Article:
Many people can find themselves in situations in which they feel powerless. Someone or something may have control over them, and as a result, they can feel trapped and helpless. If you know someone with a drug addiction or have one yourself, you undoubtedly know the struggles that can come along with feeling at the beck and call of this disease. Unfortunately, the effects of addiction can easily take over a person's life.
As mentioned, drug addiction is a disease. Once a person becomes addicted to a substance or multiple substances, his or her brain begins to change. As a result, you or your loved one could make decisions that may not have been made if the drugs had not affected the brain. In some cases, those decisions could lead to considerable legal trouble.
Effects on the brain
Addiction typically involves a person needing more and more of a substance in order to achieve the feelings or effects once reached with smaller amounts. Because the brain and body build up a tolerance, it can take a substantial amount of a drug to bring about the desired results. In some cases, individuals may even look for other drugs in hopes of regaining that feeling. It is not unusual for addicted parties to also lose interest in other activities they once enjoyed because the addiction now has control.
If you or your loved one has been using a substance for a significant amount of time, brain chemicals have likely changed in order to adapt to the drug's presence in the body. As a result, the ability to make sound decisions, learn, store memories and control behavior may all face negative effects.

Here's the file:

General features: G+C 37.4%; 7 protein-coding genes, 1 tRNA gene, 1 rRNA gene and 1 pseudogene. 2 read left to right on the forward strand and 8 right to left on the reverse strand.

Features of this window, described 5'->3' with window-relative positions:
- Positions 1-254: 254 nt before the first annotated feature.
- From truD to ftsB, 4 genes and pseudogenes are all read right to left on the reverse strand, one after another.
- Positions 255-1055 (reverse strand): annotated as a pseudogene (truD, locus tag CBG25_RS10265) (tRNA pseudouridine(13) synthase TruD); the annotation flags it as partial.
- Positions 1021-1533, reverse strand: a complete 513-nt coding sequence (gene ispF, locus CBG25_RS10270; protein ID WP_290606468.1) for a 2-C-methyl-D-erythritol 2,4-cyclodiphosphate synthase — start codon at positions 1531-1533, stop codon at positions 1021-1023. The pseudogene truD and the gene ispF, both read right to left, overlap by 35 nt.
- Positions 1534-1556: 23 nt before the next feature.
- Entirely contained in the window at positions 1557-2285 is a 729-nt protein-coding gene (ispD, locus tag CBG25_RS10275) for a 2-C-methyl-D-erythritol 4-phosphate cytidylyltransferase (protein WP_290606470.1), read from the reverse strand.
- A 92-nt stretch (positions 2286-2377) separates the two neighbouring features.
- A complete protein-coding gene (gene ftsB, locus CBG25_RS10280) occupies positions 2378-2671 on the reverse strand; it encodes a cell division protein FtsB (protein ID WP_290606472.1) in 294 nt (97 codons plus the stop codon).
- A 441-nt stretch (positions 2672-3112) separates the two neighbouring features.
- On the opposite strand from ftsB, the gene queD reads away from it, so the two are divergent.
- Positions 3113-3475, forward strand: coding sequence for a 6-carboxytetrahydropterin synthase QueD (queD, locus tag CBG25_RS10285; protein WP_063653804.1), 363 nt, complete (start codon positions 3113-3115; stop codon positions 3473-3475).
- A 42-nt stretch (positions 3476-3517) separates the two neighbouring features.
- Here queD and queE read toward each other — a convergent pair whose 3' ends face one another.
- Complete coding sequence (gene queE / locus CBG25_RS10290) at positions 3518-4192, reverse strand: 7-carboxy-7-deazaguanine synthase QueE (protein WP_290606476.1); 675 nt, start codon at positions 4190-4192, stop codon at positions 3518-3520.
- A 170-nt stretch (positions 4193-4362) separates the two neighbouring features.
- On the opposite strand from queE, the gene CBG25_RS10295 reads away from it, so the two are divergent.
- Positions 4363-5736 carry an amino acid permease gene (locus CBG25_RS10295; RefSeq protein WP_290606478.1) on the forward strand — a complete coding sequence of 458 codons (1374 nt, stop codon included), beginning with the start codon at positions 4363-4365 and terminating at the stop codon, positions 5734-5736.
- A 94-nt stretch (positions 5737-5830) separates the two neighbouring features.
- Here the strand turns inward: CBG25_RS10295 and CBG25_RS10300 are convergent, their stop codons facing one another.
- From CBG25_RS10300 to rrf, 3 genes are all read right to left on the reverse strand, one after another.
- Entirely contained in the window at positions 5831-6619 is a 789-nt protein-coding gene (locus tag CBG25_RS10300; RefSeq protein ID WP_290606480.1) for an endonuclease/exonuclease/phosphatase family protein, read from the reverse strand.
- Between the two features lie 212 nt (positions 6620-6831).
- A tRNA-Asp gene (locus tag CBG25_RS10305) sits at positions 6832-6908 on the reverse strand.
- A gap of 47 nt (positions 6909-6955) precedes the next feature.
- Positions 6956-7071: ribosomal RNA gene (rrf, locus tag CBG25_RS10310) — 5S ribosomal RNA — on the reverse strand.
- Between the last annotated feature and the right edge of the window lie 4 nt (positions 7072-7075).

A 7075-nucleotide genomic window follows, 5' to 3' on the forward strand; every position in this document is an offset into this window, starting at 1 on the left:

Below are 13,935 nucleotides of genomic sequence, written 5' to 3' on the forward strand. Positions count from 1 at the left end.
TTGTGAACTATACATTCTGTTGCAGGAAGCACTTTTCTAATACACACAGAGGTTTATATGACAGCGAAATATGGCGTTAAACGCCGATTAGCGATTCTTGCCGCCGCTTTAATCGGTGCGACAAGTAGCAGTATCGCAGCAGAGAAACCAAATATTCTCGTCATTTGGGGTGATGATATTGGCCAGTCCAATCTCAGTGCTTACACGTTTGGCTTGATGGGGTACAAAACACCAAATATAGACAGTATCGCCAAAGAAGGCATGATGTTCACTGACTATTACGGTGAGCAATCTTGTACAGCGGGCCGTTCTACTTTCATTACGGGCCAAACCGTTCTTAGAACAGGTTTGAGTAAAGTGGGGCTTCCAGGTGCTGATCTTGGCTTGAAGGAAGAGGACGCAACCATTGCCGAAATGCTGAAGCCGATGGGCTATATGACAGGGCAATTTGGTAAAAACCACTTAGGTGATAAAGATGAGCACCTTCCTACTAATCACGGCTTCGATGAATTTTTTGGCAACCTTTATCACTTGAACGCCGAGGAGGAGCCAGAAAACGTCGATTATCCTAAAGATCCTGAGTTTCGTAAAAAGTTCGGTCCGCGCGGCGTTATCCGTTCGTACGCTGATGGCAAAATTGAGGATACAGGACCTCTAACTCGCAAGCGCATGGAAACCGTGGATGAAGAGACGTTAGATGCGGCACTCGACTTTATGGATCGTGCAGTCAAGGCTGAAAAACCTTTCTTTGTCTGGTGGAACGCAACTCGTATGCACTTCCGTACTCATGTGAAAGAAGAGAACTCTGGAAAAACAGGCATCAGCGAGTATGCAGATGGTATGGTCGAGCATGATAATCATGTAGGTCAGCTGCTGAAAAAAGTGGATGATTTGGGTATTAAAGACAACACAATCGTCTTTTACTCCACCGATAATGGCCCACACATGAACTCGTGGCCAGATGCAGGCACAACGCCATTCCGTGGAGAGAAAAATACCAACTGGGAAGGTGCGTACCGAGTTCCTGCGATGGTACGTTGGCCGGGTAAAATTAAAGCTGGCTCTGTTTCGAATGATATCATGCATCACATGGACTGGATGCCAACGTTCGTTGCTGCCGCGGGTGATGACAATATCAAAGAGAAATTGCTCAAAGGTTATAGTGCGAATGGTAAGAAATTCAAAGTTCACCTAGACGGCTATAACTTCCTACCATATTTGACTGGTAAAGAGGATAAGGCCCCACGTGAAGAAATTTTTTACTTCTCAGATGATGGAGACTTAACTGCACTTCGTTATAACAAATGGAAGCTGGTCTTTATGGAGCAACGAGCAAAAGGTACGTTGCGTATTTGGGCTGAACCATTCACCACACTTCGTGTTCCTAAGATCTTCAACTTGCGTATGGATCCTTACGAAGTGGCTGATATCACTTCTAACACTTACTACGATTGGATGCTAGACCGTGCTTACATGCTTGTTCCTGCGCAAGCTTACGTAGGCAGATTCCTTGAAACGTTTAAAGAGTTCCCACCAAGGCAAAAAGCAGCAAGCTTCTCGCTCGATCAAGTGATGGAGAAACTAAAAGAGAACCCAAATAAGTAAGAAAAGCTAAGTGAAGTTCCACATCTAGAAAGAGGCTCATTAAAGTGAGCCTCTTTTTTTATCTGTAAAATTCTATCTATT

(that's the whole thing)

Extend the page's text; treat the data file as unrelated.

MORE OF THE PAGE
Effects on life
Drug addictions can easily cause people to lose jobs, relationships and end up in other difficult situations. Because the drug takes control, you may feel that you could do nothing to stop these results. Due to the substance's ability to change your brain chemicals, you may have made many questionable decisions that led to these outcomes. Additionally, you may have found yourself facing drug-related criminal charges.
A drug arrest can act as a wake-up call to get individuals' lives back on track. This may be the case for you or your loved one, but you may need information on what can be done now to try to protect your future or your loved one's future. Possibly, the court may allow you or your loved one to attend rehabilitation programs instead of facing jail time, or your chosen defense strategies could help you achieve other desired outcomes. In order to find the right path, you may wish to gain reliable legal information.